Central Bank Digital Currency May Bring Wider Access

Central Bank Digital Currency May Bring Wider Access

A blockchain-based central bank digital currency issued to the public is expected to allow wider access to payment and settlement systems, as the depu

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A blockchain-based central bank digital currency issued to the public is expected to allow wider access to payment and settlement systems, as the deputy governor of the Bank of Japan, Hiroshi Nakaso, said.

Speaking at an official forum addressing the ‘Future of central bank payment and settlement systems’, the senior official commented on the “effective use: of the central bank`s payments, as cryptocoinnews.com wrote.

“[W]hile virtual currencies like Bitcoin have emerged under the trend of FinTech, some people argue that central banks should consider issuing digital currencies, which could partially replace banknotes.”, he elaborated.

“Such arguments would mean applying digital technology even to banknotes, which have always been based on paper-based technology. This could have a subtstantial impact on the traditional concept of banknotes.”, according to Nakaso.

Central bank digital currencies (CBDCs) have reportedly been explored by a number of central banks around the globe. China, Singapore, the UK, Sweden and others have focused on such exploration. As reported earlier by the media, Bank of Japan staff were “test-driving” blockchain technology following a collaborative research project with the European Central Bank.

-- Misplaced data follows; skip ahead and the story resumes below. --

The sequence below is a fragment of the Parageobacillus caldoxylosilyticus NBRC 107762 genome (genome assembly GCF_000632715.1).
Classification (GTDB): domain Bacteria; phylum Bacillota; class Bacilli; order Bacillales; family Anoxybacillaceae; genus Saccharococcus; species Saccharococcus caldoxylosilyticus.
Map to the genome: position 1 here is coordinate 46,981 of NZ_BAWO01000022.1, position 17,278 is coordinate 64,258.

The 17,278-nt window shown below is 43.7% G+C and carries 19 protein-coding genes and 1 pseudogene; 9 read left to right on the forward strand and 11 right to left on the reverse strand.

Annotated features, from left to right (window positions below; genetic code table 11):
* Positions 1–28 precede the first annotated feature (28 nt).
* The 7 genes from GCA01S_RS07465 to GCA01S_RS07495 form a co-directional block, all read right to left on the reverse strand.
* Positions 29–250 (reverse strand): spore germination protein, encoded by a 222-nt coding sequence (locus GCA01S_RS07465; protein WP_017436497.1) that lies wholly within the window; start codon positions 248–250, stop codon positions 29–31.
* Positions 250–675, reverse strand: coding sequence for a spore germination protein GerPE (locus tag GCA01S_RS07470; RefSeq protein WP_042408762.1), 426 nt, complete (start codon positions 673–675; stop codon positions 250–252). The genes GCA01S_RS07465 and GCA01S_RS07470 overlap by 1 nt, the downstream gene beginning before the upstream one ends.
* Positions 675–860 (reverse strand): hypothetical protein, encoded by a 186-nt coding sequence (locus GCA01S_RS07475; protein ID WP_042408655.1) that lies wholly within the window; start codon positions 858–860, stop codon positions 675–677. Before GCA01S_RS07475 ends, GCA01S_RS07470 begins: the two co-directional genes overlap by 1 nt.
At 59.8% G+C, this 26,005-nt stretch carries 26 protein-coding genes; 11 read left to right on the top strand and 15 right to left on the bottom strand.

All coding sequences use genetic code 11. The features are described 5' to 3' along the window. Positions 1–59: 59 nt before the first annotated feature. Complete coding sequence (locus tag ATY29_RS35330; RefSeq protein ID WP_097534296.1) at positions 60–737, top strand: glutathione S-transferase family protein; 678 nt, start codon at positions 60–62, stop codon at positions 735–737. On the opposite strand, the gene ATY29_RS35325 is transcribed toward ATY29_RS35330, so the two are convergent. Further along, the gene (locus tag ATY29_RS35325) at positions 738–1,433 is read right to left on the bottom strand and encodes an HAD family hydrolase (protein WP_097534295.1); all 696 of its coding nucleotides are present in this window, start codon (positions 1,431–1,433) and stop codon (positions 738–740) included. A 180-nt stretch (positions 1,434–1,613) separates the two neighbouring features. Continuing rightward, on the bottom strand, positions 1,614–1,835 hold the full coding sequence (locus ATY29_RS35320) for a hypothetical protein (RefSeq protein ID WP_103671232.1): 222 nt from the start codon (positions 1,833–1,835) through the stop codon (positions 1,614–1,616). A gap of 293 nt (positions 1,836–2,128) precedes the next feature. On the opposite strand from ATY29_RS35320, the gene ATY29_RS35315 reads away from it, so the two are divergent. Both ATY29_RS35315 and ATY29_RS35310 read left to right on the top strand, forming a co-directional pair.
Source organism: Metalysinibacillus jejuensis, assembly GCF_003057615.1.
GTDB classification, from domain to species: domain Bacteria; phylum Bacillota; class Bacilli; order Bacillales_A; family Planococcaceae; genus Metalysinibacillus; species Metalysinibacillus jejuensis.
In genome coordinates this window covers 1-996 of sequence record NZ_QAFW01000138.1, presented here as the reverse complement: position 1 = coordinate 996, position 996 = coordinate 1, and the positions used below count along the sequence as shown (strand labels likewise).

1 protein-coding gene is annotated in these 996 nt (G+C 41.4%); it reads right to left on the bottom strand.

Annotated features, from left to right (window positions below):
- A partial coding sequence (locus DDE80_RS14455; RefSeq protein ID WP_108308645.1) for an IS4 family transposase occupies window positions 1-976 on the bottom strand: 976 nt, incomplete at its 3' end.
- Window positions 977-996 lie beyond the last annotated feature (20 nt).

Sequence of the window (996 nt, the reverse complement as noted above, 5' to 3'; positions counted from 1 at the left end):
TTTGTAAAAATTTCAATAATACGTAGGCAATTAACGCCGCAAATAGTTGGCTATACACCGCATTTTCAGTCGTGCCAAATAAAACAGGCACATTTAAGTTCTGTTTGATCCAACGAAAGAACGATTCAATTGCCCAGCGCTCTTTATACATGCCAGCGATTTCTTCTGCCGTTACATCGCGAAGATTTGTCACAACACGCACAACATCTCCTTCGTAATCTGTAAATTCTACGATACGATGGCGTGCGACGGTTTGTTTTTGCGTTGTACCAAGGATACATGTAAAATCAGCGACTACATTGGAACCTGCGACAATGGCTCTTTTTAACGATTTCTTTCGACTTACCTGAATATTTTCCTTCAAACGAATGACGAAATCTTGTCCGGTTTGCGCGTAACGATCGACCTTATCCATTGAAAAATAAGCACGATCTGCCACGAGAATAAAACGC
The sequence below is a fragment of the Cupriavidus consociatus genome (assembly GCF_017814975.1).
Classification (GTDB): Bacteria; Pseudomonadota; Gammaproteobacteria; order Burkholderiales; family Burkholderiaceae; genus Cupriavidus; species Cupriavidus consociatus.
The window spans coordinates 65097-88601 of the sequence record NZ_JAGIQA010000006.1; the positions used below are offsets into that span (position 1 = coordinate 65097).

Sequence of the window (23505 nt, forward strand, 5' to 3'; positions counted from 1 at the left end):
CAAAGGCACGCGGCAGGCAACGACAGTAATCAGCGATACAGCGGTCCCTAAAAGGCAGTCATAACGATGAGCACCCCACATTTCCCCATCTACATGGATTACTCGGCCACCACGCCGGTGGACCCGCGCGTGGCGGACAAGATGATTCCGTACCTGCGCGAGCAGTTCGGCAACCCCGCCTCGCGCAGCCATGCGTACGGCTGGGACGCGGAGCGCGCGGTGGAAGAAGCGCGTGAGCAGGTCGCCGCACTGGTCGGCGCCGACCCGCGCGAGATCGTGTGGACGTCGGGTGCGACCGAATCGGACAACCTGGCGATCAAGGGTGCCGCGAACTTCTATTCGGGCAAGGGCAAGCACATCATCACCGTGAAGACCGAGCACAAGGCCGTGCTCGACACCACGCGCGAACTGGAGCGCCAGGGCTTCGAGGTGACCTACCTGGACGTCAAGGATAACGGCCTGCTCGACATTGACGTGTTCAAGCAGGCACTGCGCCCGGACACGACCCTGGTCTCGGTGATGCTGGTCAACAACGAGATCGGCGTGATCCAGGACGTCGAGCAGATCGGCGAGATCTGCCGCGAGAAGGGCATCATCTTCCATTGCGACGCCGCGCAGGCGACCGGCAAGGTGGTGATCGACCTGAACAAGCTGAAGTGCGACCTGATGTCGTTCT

The deputy governor of the Bank of Japan also spoke about the different scenarios, in which a central bank digital currency could be issued:

“If CBDC is directly issued to the general public, it would allow wider access to central bank payment and settlement systems both in time and space.”

In more recent quotes, he touched upon the “extreme case” scenario:

“In an extreme case in which CBDC provides the same functionality as banknotes as an alternate measure, it could enable everyone to access central bank accounts 24/7, year-round.”

However, he has also posed important questions to rise a discussion on the subject:

“To what extent should the central bank provide “finality” to economic society? How should the information linked to payment transactions be handled?”

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